a filler giving information on upcoming paperbacks and hardcovers
that might be of interest to our readers. I could write a month’s
worth of “Book Talk” in a couple of hours. As short as they were,
they beefed up my monthly check nicely.
Charmed by an ancient comic strip called The Outbursts of Everett
True by A.D. Condo and J.W. Raper (1905-1927) and which featured a
quick-to-anger grouch, I wrote a comic book-centric version of the
two-panel strip and talked Cleveland artist Gary Dumm, best known
for his work with Harvey Pekar, to draw it. I figured it would be
a one-shot, but Don and Maggie talked me into writing more of these
“New Outbursts of Everett True.” I ended up doing hundreds of them
for CBG and Movie Collectors World, also edited by the Thompsons.
When I closed Cosmic Comics and went back to writing full-time, I
dropped out of CBG for a time. But I couldn’t stay away from two
of the best editors in comics for long.
I started writing “Tony’s Tips,” which originally reviewed comics-
related stuff. Reviewing actual comic books was Don’s territory,
but, eventually, I started reviewing them as well. I learned a lot
from Don’s reviews, but never tried to duplicate his style. He was
the king of the CBG reviews. I was an enthusiastic cheerleader and
sometimes raucous court jester.
I wrote almost 800 “Tony’s Tips” columns for CBG. Sometimes I went
far afield of comic books per se and wrote about real-world stuff
that was important to me. When the local branch of the Christian
Coalition, who I called the “Vicious Coalition,” tried to mess with
our award-winning library, I joined the battle. I wrote somewhere
between six and a dozen columns detailing the fight for freedom in
CBG readers loved them. Librarians all around the country started
sending me fan mail. The VC threatened to sue me and, anonymously,
made threats of a more physical nature.
The Medina Library would win an American Library Association award
as the best library of its size. A levy for the library, which was
bitterly opposed by the VC, passed by a landslide. Ultimately, the
defeat broke the back of the local Christian Coalition. They have
never been a force in the community since.
I cherish many things about my “Tony’s Tips” columns, but I’m going
to limit myself to the big six...
I was able to entertain and inform tens of thousands of readers in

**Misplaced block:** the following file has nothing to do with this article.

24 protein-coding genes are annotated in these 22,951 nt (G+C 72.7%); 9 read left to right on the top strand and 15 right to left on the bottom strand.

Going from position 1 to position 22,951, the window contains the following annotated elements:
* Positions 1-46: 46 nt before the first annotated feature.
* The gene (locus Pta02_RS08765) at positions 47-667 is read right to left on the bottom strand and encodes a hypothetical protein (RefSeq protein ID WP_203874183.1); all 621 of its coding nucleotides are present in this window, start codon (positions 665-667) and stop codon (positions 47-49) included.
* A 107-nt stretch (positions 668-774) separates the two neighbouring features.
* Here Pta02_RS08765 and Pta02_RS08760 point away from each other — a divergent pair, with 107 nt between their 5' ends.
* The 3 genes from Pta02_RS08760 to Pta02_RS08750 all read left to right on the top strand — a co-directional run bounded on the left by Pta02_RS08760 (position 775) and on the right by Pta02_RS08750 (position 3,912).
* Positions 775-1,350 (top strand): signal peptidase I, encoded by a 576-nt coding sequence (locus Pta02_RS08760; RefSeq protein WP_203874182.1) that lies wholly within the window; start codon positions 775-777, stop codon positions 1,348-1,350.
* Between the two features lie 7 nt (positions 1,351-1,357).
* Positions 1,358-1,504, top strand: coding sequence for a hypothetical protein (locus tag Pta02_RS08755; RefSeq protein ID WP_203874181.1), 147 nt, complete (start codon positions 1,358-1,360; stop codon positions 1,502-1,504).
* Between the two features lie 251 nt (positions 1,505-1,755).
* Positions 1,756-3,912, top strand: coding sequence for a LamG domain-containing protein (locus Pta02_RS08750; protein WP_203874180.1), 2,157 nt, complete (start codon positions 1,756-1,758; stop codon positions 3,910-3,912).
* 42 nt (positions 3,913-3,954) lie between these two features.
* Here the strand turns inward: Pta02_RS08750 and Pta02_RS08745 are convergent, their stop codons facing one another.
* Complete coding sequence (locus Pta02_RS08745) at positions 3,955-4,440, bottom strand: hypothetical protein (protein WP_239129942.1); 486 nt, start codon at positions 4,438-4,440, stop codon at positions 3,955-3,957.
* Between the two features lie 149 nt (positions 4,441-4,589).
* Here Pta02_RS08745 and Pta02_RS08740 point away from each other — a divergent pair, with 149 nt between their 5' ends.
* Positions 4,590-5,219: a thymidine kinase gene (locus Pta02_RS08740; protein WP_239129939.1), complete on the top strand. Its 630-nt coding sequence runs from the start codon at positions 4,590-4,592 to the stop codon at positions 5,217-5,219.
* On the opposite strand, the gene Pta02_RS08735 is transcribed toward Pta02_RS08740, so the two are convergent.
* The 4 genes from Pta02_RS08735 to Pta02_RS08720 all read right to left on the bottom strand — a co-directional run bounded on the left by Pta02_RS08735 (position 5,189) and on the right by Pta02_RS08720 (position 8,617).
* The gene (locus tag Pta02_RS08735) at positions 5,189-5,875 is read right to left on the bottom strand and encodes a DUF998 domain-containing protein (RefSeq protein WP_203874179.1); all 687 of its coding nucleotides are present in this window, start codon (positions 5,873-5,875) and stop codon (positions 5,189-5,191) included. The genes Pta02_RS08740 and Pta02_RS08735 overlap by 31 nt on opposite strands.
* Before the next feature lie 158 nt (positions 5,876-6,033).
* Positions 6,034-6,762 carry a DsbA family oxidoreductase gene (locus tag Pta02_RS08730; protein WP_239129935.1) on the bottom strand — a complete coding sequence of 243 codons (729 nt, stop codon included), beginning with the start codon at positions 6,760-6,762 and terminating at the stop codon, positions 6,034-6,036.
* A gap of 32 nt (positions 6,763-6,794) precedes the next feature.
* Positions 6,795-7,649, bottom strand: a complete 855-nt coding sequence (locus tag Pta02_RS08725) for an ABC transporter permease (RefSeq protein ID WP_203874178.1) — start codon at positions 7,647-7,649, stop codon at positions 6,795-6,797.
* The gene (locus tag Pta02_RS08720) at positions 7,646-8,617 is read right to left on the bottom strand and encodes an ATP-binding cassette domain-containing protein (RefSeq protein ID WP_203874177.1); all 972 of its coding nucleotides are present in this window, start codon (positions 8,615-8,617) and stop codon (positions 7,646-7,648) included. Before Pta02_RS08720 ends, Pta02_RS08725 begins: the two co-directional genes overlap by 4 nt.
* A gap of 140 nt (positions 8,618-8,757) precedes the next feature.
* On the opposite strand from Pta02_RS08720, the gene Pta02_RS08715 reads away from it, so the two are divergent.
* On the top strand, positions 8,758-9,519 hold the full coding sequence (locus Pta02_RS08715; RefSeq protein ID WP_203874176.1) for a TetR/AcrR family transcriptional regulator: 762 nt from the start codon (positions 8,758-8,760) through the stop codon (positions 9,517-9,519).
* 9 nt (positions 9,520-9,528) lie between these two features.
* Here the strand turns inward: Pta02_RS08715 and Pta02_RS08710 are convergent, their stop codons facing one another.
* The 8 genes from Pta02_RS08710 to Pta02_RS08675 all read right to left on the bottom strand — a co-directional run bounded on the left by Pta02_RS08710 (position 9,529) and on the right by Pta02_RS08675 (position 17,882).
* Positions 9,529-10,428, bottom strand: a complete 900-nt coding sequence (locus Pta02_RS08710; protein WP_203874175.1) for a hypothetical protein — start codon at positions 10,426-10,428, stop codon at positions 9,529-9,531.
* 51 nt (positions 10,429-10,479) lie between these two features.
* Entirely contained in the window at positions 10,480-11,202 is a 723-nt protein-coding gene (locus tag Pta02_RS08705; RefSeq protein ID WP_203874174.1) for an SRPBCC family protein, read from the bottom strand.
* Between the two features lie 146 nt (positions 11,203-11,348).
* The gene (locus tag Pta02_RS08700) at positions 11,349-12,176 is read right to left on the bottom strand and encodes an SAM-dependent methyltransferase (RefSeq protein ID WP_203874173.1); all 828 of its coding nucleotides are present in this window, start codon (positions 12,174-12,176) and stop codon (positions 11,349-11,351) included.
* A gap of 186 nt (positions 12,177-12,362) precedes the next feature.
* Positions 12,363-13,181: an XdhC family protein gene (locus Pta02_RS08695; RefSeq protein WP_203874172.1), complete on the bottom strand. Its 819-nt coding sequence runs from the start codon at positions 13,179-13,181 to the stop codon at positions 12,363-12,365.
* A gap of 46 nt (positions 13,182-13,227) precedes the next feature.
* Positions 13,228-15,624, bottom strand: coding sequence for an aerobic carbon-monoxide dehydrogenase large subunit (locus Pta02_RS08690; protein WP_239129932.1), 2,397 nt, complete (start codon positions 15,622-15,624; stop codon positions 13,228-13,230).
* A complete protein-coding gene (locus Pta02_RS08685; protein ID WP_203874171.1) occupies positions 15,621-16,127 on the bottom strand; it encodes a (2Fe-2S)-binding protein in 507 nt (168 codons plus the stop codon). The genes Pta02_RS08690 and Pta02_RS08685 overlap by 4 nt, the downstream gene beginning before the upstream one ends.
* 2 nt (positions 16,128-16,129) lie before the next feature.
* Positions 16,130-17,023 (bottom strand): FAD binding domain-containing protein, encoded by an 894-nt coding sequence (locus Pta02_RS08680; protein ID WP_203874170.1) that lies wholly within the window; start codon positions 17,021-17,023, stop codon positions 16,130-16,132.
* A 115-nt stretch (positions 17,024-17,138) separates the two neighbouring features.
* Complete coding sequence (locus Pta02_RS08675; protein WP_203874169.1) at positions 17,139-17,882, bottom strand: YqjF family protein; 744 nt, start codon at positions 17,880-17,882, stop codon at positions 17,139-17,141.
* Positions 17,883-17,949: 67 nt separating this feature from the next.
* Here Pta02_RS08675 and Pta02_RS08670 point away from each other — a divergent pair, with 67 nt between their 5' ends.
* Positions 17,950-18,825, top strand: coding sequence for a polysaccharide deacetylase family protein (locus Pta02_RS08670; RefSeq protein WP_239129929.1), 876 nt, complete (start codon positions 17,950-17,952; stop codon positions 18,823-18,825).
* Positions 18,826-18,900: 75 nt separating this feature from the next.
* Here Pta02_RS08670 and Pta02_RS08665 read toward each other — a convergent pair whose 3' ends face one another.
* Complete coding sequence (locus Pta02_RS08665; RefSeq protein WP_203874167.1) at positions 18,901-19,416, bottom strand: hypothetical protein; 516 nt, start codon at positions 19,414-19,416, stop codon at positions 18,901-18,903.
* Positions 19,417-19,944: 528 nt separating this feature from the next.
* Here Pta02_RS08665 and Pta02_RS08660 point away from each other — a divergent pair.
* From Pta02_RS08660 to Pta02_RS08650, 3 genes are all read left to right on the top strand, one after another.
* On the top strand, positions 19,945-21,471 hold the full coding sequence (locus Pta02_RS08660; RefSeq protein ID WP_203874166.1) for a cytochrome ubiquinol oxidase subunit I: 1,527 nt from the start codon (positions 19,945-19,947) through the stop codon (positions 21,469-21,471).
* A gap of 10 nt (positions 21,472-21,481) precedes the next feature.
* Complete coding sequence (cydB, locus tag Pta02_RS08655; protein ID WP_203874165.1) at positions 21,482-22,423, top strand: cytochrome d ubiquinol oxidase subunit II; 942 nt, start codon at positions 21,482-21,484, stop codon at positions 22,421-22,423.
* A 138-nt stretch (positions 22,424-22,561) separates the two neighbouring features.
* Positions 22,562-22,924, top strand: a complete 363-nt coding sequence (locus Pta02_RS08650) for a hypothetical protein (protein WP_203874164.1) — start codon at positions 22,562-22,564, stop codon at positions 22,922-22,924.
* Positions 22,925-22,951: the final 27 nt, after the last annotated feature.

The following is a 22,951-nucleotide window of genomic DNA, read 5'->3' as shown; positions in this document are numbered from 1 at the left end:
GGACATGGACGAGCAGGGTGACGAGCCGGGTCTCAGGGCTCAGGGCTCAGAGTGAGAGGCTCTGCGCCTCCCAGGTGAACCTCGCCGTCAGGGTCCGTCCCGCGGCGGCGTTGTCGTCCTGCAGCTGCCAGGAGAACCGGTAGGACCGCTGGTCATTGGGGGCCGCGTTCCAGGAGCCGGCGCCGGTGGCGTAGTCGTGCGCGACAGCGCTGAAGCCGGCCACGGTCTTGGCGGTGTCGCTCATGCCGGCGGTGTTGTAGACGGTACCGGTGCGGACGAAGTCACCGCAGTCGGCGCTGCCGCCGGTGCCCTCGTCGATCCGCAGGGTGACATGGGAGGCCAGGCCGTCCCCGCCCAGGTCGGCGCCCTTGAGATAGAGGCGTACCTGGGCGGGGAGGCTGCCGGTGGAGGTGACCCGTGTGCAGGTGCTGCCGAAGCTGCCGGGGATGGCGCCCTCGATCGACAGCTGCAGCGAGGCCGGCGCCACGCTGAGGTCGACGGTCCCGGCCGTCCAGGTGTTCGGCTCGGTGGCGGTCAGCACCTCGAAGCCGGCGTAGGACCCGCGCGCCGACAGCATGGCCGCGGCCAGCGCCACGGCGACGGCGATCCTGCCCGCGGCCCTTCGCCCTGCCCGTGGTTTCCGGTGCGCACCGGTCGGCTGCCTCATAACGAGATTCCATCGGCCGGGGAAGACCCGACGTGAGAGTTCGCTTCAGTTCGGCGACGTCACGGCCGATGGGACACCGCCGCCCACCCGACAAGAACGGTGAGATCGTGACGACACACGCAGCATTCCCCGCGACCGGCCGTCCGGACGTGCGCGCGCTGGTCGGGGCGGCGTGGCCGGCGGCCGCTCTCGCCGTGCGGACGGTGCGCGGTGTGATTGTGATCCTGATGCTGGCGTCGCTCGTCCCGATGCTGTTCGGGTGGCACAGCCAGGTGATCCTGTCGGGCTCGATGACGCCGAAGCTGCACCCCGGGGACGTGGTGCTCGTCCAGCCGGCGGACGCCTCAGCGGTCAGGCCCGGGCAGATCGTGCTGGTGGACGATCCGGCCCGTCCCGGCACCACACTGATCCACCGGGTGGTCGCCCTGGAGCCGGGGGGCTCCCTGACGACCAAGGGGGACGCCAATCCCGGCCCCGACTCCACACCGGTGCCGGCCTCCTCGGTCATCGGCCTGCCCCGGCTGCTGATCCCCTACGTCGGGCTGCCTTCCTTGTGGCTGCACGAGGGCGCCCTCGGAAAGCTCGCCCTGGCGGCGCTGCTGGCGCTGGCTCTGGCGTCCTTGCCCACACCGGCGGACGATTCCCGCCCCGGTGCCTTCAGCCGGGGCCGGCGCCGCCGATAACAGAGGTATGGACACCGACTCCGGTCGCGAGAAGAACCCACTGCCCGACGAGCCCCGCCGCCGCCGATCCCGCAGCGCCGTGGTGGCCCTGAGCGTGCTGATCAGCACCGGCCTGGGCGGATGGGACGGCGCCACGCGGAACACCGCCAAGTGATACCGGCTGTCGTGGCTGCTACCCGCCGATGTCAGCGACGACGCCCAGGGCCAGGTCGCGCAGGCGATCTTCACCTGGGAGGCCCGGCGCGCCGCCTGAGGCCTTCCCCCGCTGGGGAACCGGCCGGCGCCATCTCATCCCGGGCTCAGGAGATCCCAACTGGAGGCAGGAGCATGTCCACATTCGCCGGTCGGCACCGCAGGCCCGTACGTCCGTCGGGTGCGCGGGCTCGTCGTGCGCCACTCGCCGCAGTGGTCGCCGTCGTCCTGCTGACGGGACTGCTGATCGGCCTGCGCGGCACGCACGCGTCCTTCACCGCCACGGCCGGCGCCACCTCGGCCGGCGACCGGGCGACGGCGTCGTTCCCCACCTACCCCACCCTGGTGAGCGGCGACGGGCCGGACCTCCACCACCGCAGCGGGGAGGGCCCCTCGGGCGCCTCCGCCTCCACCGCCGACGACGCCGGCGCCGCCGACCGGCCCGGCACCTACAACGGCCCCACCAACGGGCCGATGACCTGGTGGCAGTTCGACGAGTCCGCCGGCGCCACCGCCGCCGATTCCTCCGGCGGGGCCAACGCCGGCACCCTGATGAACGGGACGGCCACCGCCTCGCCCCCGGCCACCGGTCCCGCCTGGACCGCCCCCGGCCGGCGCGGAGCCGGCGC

those columns. It would be impossible to tabulate how many readers
have told me how a recommendation from me led them to comics and
books that are now among their all-time favorites. Just as when I
owned a comic-book shop, I love bringing together comics fans and
I was able to draw attention to some incredibly talented creators
early in their careers. When I got into comics, many of those who
came before me were generous with their knowledge and time. That
meant a lot to me and it meant - and still means - a lot to be able
to pay it forward.
I was able to promote quality works that might otherwise have been
overlooked in the comics marketplace. I was far from the only CBG
contributor doing this, but I cherish the notes of thanks I often
got from creators, editors and publishers.
CBG gave me a “comics home” for decades. Writing for the magazine
kept me visible and working through times when it was virtually my
only connection to the industry. This didn’t please everyone, but,
fortunately, most of our readers and industry peers were happy to
invite me into their “homes” every week/month.
Without my CBG connection, it’s unlikely I would have written 1000
Comic Books You Must Read. I’m very proud of that fun little romp
through the history of the American comic book and grateful for the
over-and-above guidance and support I got from Maggie Thompson and
Brent Frankenhoff in bringing it to press.
Finally, and this is the biggest of the big six, I am so lucky to
have made so many great friends through my writing for CBG. Some
have grown up and grown old with me...and I cherish each and every
one of them.
“Tony Isabella’s Bloggy Thing” will continue to appear on its nigh-
daily basis. I did consider changing the name to “Tony’s Tips” for
about half an hour, but decided against it. The bloggy thing has
its own identity and, despite the frequent nostalgic looks at the
past, I’m looking forward, ever forward.
I do plan to write more reviews for this bloggy thing of mine...and
give priority to review items sent to me by creators, editors and
publishers. As always, those creators, editors and publishers are
more than welcome to use my reviews of their comics and other items
to promote them.
Review items can be sent to me at: Tony Isabella, 840 Damon Drive,
Medina OH 44256. If you need to get in touch with me for whatever
reason, you can e-mail me and I’ll respond to your message as soon
I’m going to miss CBG. It was a blessing to comicdom and to me as
well...and it will always be a part of me.
I’ll be back tomorrow with another “Rawhide Kid Wednesday.”
© 2013 Tony Isabella